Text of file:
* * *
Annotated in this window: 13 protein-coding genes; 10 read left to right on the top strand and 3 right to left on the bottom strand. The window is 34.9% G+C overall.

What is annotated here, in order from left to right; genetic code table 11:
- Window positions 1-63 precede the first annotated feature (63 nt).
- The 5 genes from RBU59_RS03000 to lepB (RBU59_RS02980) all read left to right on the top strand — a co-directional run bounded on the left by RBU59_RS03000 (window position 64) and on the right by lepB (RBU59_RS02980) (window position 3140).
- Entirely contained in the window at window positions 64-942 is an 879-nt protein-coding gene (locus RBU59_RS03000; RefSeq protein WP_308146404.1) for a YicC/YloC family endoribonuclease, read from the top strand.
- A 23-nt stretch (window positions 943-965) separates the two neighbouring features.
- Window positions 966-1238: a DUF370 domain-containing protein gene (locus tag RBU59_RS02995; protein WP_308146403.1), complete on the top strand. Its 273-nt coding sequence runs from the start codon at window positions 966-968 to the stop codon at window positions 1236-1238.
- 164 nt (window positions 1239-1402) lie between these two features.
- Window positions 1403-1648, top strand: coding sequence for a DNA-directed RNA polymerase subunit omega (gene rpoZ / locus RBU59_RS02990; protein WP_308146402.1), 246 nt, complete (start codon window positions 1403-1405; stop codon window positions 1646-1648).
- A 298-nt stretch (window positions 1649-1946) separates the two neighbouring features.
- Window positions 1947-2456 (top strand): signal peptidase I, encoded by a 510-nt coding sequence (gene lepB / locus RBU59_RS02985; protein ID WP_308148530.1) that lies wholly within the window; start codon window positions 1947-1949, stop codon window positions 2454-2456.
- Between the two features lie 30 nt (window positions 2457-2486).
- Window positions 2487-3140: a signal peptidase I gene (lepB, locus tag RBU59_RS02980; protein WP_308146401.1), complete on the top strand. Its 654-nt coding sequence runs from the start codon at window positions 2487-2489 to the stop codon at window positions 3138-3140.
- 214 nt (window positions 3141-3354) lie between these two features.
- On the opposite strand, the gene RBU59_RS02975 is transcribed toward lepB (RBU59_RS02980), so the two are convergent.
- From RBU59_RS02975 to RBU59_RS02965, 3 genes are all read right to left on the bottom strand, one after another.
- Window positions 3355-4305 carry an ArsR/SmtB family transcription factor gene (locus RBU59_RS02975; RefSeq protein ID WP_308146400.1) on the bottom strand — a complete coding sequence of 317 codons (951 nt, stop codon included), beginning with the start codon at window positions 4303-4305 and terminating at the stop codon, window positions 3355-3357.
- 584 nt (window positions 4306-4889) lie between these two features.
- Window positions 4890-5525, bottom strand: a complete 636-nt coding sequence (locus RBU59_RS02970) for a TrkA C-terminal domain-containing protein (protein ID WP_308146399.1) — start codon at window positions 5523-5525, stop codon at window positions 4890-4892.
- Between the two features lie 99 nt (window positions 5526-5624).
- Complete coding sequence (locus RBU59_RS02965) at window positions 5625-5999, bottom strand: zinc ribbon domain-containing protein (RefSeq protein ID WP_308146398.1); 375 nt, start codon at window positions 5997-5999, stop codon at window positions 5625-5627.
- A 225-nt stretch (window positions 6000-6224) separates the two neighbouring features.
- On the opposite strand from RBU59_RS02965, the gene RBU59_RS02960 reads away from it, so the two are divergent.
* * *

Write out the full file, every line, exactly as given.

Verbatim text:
Annotated in this window: 13 protein-coding genes; 10 read left to right on the top strand and 3 right to left on the bottom strand. The window is 34.9% G+C overall.

What is annotated here, in order from left to right; genetic code table 11:
- Window positions 1-63 precede the first annotated feature (63 nt).
- The 5 genes from RBU59_RS03000 to lepB (RBU59_RS02980) all read left to right on the top strand — a co-directional run bounded on the left by RBU59_RS03000 (window position 64) and on the right by lepB (RBU59_RS02980) (window position 3140).
- Entirely contained in the window at window positions 64-942 is an 879-nt protein-coding gene (locus RBU59_RS03000; RefSeq protein WP_308146404.1) for a YicC/YloC family endoribonuclease, read from the top strand.
- A 23-nt stretch (window positions 943-965) separates the two neighbouring features.
- Window positions 966-1238: a DUF370 domain-containing protein gene (locus tag RBU59_RS02995; protein WP_308146403.1), complete on the top strand. Its 273-nt coding sequence runs from the start codon at window positions 966-968 to the stop codon at window positions 1236-1238.
- 164 nt (window positions 1239-1402) lie between these two features.
- Window positions 1403-1648, top strand: coding sequence for a DNA-directed RNA polymerase subunit omega (gene rpoZ / locus RBU59_RS02990; protein WP_308146402.1), 246 nt, complete (start codon window positions 1403-1405; stop codon window positions 1646-1648).
- A 298-nt stretch (window positions 1649-1946) separates the two neighbouring features.
- Window positions 1947-2456 (top strand): signal peptidase I, encoded by a 510-nt coding sequence (gene lepB / locus RBU59_RS02985; protein ID WP_308148530.1) that lies wholly within the window; start codon window positions 1947-1949, stop codon window positions 2454-2456.
- Between the two features lie 30 nt (window positions 2457-2486).
- Window positions 2487-3140: a signal peptidase I gene (lepB, locus tag RBU59_RS02980; protein WP_308146401.1), complete on the top strand. Its 654-nt coding sequence runs from the start codon at window positions 2487-2489 to the stop codon at window positions 3138-3140.
- 214 nt (window positions 3141-3354) lie between these two features.
- On the opposite strand, the gene RBU59_RS02975 is transcribed toward lepB (RBU59_RS02980), so the two are convergent.
- From RBU59_RS02975 to RBU59_RS02965, 3 genes are all read right to left on the bottom strand, one after another.
- Window positions 3355-4305 carry an ArsR/SmtB family transcription factor gene (locus RBU59_RS02975; RefSeq protein ID WP_308146400.1) on the bottom strand — a complete coding sequence of 317 codons (951 nt, stop codon included), beginning with the start codon at window positions 4303-4305 and terminating at the stop codon, window positions 3355-3357.
- 584 nt (window positions 4306-4889) lie between these two features.
- Window positions 4890-5525, bottom strand: a complete 636-nt coding sequence (locus RBU59_RS02970) for a TrkA C-terminal domain-containing protein (protein ID WP_308146399.1) — start codon at window positions 5523-5525, stop codon at window positions 4890-4892.
- Between the two features lie 99 nt (window positions 5526-5624).
- Complete coding sequence (locus RBU59_RS02965) at window positions 5625-5999, bottom strand: zinc ribbon domain-containing protein (RefSeq protein ID WP_308146398.1); 375 nt, start codon at window positions 5997-5999, stop codon at window positions 5625-5627.
- A 225-nt stretch (window positions 6000-6224) separates the two neighbouring features.
- On the opposite strand from RBU59_RS02965, the gene RBU59_RS02960 reads away from it, so the two are divergent.